An analog clock for the console

Like I mentioned a few days ago, I have an ever-lengthening list of console applications (mostly console applications, in truth) I want to try out in the next few days, once my holiday break starts. Some of the smaller ones I’ve already started tinkering with, and I have a new screensaver now, as a result.

Meet clockywock, which stands as a sister program to my uber-favorite tty-clock.

It looks innocent enough, considering that it does a fair job showing an easily readable analog clock on the console. The animation is smooth at 550Mhz against the framebuffer, and while it’s a bit touchy distinguishing between the hands at particular times, it’s visible at a distance and scales itself to whatever space you give it. It’ll run in screen, in a corner of screen or as a blanker for screen, if you tell it too.

Configuration is easy too — just press a random key, and you get a very discreet options box.

As configurations go, this is a bit unusual, since you roll between keys to change the characters for each hand. If that’s not convenient enough, you can hand-edit (get it? hand-edit! :lol: :roll: ) the .clockywock file and change them directly.

And as if all that wasn’t enough, clockwock has an alarm and a snooze function. So you can use it … well, you can use it like an alarm, of course. :| (I didn’t get any sound out of clockywock personally, but I have a rather oddball system, so it’s possible that’s my fault.)

If I could make any suggestions, it would only be the addition of color. I think it would be far easier to read clockywock at a distance if you could, for example, set the hour and minute hands to different colors, or maybe use solid blocks of individual colors instead of console characters. Perhaps it’s possible to do that with escape characters in the .clockywock file; I’m not sure I’m interested enough to pursue that.

As it stands this is another solid example of a console program that fills a function — in this case, something as simple as a clock display — does it cleanly and simply, and doesn’t require a wagonload of dependencies to get the job done. A gold smilie for clockywock: :D

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10 Responses to “An analog clock for the console”


  1. 1 Ali Gündüz 2009/12/27 at 6:11 AM

    It’s not really related to this post, but I would like to make a topic request for a blog post. :-)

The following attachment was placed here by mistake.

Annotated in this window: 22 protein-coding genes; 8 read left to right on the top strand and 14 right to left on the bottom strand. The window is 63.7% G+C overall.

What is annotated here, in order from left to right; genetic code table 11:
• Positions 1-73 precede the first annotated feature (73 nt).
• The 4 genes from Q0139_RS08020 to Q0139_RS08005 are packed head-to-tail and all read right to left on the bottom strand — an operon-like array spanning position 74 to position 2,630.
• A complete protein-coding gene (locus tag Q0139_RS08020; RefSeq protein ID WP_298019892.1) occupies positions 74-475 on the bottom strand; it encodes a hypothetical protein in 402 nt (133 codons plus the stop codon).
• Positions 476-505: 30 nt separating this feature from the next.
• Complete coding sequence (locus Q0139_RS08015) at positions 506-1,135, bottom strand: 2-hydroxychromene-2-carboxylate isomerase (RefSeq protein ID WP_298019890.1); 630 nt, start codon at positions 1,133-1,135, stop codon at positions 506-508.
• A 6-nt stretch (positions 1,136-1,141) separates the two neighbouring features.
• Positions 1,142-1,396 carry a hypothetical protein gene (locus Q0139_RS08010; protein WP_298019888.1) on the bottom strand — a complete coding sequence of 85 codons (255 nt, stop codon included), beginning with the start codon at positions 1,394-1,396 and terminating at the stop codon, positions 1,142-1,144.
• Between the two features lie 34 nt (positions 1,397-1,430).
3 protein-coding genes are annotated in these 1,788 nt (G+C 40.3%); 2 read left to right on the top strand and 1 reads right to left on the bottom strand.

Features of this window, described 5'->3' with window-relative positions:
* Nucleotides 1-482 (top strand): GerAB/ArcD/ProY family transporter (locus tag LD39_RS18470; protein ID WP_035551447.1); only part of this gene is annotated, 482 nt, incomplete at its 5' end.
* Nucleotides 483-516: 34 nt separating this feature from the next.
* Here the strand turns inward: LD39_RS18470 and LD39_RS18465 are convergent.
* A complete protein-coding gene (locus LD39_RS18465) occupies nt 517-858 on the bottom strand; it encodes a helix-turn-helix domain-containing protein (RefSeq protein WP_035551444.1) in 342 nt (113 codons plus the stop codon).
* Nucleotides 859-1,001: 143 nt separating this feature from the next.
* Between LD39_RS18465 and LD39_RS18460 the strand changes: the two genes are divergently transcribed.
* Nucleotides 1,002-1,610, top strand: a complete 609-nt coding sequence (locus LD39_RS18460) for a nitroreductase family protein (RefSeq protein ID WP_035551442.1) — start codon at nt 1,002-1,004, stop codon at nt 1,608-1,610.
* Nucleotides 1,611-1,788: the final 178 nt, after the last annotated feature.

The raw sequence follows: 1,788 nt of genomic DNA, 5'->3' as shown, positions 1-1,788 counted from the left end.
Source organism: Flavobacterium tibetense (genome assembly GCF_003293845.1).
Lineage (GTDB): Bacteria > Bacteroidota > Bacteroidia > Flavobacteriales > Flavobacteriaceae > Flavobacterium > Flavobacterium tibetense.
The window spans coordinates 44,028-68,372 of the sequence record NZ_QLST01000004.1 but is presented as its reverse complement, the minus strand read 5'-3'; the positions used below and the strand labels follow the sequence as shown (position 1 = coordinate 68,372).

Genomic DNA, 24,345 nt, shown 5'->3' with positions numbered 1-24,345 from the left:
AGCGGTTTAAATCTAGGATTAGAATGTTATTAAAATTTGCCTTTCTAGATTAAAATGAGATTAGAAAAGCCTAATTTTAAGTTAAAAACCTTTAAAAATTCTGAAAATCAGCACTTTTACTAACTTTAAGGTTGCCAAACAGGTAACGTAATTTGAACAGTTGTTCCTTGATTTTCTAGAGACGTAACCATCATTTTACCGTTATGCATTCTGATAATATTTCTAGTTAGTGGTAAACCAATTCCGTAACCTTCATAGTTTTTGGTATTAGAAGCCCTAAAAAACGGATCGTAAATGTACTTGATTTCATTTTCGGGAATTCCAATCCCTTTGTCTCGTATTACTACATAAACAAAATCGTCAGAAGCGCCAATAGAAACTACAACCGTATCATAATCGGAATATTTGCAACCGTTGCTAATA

The copy/paste issue is my current biggest blunder with an X-less system. Do you have a way of copying text inside and between applications (like web browser, email/irc/im/blog and the shell of your choice?

    • 2 Peter 2009/12/27 at 11:44 AM

      GNU Screen provides copy/paste between the programs running in it.

      Ctrl-A, [

      to enter copy mode and use the SPACE bar to mark text to be copied, ESC get you out of copy mode

      Ctrl-A, ]

      to paste.

      • 3 Ali Gündüz 2009/12/27 at 5:15 PM

        Peter,

        Thanks. I was half expecting there was a simple gnu screen solution for it. :)

      • 4 K.Mandla 2009/12/27 at 7:34 PM

        Thanks, I was anticipating answering that, but I see you beat me to it.

        For what it’s worth, I sometimes keep open a tab in vim, to serve as a “clipboard” of sorts. This is particularly useful if I’m making up a blog post with repeated links in it. Paste in, copy back out, profit. …

  2. 5 ajlec2000 2009/12/27 at 11:01 PM

    Is it me or is the hour hand longer then the minute hand?

    • 6 Papanoel 2009/12/28 at 10:50 PM

      it’s you.. but not really..
      If you look at the second screenshot, the parameters are:
      - “minute hand character: h”
      - “hour hand character: m”
      Quite confusing hey?


  1. 1 Using figlet for a console screensaver « Motho ke motho ka botho Trackback on 2010/01/02 at 3:29 PM
  2. 2 binclock and a screensaver script « Motho ke motho ka botho Trackback on 2010/06/13 at 8:08 AM
  3. 3 vtclock: One more console clock can’t hurt « Motho ke motho ka botho Trackback on 2010/06/26 at 9:51 PM

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